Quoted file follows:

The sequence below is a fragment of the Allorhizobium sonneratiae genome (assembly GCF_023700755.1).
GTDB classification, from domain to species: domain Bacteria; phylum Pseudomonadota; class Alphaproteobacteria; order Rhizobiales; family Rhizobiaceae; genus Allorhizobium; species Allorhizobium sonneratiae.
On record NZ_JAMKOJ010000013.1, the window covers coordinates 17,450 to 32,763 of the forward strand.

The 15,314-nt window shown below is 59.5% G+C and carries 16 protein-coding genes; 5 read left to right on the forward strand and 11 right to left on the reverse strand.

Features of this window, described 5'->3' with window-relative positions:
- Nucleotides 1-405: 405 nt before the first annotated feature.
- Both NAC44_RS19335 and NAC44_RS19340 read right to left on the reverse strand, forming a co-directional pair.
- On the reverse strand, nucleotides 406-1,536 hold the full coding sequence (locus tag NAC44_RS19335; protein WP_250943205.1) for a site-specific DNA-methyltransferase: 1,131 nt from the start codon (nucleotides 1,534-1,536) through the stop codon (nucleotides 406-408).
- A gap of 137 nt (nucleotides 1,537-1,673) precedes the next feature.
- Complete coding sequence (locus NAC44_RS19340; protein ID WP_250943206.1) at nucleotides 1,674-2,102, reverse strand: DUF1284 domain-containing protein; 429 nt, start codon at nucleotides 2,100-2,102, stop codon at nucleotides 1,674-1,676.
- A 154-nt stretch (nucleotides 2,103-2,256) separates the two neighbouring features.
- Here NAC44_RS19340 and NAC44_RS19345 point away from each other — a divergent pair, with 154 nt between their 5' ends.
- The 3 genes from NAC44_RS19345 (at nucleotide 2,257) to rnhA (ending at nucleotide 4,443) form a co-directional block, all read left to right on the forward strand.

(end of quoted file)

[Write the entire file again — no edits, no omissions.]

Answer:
The sequence below is a fragment of the Allorhizobium sonneratiae genome (assembly GCF_023700755.1).
GTDB classification, from domain to species: domain Bacteria; phylum Pseudomonadota; class Alphaproteobacteria; order Rhizobiales; family Rhizobiaceae; genus Allorhizobium; species Allorhizobium sonneratiae.
On record NZ_JAMKOJ010000013.1, the window covers coordinates 17,450 to 32,763 of the forward strand.

The 15,314-nt window shown below is 59.5% G+C and carries 16 protein-coding genes; 5 read left to right on the forward strand and 11 right to left on the reverse strand.

Features of this window, described 5'->3' with window-relative positions:
- Nucleotides 1-405: 405 nt before the first annotated feature.
- Both NAC44_RS19335 and NAC44_RS19340 read right to left on the reverse strand, forming a co-directional pair.
- On the reverse strand, nucleotides 406-1,536 hold the full coding sequence (locus tag NAC44_RS19335; protein WP_250943205.1) for a site-specific DNA-methyltransferase: 1,131 nt from the start codon (nucleotides 1,534-1,536) through the stop codon (nucleotides 406-408).
- A gap of 137 nt (nucleotides 1,537-1,673) precedes the next feature.
- Complete coding sequence (locus NAC44_RS19340; protein ID WP_250943206.1) at nucleotides 1,674-2,102, reverse strand: DUF1284 domain-containing protein; 429 nt, start codon at nucleotides 2,100-2,102, stop codon at nucleotides 1,674-1,676.
- A 154-nt stretch (nucleotides 2,103-2,256) separates the two neighbouring features.
- Here NAC44_RS19340 and NAC44_RS19345 point away from each other — a divergent pair, with 154 nt between their 5' ends.
- The 3 genes from NAC44_RS19345 (at nucleotide 2,257) to rnhA (ending at nucleotide 4,443) form a co-directional block, all read left to right on the forward strand.